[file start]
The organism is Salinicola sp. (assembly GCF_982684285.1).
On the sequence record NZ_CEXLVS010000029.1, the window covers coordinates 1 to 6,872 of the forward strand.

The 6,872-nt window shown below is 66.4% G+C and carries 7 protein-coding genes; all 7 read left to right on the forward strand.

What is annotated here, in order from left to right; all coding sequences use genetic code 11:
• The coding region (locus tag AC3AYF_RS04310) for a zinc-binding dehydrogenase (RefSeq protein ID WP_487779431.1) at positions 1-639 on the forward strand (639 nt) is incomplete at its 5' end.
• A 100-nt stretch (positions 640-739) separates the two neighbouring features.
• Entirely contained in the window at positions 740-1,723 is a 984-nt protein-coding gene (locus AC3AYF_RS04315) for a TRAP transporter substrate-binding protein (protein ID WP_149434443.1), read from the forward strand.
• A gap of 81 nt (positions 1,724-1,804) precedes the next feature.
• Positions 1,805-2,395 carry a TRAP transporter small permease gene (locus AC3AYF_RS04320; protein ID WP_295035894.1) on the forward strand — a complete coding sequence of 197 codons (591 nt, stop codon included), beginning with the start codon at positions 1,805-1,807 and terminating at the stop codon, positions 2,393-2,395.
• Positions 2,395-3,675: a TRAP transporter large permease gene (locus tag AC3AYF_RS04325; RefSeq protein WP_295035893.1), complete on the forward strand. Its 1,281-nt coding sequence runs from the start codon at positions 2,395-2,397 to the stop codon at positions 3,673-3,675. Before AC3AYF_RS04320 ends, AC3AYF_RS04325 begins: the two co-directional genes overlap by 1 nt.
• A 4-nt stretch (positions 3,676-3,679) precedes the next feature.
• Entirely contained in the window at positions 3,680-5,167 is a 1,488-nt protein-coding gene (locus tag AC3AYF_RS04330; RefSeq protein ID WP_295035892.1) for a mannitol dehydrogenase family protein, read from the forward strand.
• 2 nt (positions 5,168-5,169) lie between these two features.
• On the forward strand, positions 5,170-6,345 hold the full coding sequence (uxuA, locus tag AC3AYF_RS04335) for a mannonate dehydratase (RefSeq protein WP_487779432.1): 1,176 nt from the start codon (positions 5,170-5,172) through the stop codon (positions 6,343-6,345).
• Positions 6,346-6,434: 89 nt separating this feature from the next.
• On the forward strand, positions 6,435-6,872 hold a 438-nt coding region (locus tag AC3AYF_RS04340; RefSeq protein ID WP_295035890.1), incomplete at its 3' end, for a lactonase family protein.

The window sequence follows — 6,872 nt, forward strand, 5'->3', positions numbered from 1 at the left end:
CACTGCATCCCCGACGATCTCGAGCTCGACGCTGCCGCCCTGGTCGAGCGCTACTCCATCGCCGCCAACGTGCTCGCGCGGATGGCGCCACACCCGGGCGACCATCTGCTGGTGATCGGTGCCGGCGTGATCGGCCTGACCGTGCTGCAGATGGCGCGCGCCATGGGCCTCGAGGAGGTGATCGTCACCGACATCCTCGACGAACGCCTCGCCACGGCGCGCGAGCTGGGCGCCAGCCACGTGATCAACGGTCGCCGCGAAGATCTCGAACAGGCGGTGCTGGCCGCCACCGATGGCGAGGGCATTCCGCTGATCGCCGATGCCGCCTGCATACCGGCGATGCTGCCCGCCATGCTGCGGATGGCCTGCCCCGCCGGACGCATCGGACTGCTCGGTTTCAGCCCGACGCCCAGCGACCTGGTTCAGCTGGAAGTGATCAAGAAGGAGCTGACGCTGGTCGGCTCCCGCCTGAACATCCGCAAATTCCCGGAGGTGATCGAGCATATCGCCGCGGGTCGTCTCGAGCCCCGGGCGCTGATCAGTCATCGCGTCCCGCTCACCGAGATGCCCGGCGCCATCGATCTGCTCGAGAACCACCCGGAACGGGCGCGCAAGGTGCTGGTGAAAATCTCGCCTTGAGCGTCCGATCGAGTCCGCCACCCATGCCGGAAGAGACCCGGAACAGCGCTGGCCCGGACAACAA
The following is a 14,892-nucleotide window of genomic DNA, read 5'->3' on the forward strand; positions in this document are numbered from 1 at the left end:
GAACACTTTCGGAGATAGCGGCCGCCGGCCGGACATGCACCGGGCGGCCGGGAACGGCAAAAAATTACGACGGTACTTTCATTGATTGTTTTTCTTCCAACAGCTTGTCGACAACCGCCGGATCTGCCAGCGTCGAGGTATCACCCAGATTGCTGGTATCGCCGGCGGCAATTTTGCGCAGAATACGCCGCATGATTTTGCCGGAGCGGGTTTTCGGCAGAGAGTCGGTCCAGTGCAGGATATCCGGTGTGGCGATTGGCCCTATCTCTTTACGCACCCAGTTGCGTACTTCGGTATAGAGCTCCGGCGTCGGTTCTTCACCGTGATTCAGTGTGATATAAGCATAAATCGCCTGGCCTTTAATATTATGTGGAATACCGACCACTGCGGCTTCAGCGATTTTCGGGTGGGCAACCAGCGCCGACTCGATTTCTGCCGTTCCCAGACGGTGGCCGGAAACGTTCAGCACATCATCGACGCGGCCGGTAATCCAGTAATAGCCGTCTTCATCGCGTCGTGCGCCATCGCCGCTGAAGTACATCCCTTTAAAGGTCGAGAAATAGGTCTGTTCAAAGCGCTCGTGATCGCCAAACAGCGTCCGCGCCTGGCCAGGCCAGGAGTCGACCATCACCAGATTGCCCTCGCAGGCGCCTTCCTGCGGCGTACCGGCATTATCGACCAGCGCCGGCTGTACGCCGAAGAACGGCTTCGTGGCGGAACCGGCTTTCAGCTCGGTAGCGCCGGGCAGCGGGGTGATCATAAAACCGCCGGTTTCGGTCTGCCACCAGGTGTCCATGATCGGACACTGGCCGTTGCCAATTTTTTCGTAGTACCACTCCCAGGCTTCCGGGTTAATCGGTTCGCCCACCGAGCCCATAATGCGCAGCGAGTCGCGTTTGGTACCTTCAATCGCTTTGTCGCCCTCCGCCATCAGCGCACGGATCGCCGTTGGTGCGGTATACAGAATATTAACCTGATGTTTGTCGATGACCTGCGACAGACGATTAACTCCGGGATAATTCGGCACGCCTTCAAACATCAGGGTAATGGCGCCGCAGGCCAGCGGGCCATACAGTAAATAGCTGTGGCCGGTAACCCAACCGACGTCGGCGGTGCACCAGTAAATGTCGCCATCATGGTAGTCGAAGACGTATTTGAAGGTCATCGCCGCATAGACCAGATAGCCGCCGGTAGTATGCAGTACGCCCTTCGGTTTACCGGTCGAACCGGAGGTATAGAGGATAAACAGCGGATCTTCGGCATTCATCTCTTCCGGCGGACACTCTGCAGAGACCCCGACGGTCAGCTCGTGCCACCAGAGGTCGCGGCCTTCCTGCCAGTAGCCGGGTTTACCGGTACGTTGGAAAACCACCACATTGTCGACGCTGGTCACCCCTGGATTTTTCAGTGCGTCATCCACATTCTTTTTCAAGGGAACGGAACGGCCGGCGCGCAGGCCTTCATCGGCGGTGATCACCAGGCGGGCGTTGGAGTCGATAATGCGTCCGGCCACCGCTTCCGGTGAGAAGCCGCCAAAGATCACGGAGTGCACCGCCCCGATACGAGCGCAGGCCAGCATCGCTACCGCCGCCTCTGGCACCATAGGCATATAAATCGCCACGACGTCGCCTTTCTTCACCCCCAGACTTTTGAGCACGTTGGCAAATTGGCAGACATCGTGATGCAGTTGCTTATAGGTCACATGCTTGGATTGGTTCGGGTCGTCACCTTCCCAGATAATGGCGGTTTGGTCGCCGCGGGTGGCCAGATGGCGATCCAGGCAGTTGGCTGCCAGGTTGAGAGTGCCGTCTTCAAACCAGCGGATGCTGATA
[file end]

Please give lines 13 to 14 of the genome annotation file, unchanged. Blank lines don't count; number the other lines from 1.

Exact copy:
• 2 nt (positions 5,168-5,169) lie between these two features.
• On the forward strand, positions 5,170-6,345 hold the full coding sequence (uxuA, locus tag AC3AYF_RS04335) for a mannonate dehydratase (RefSeq protein WP_487779432.1): 1,176 nt from the start codon (positions 5,170-5,172) through the stop codon (positions 6,343-6,345).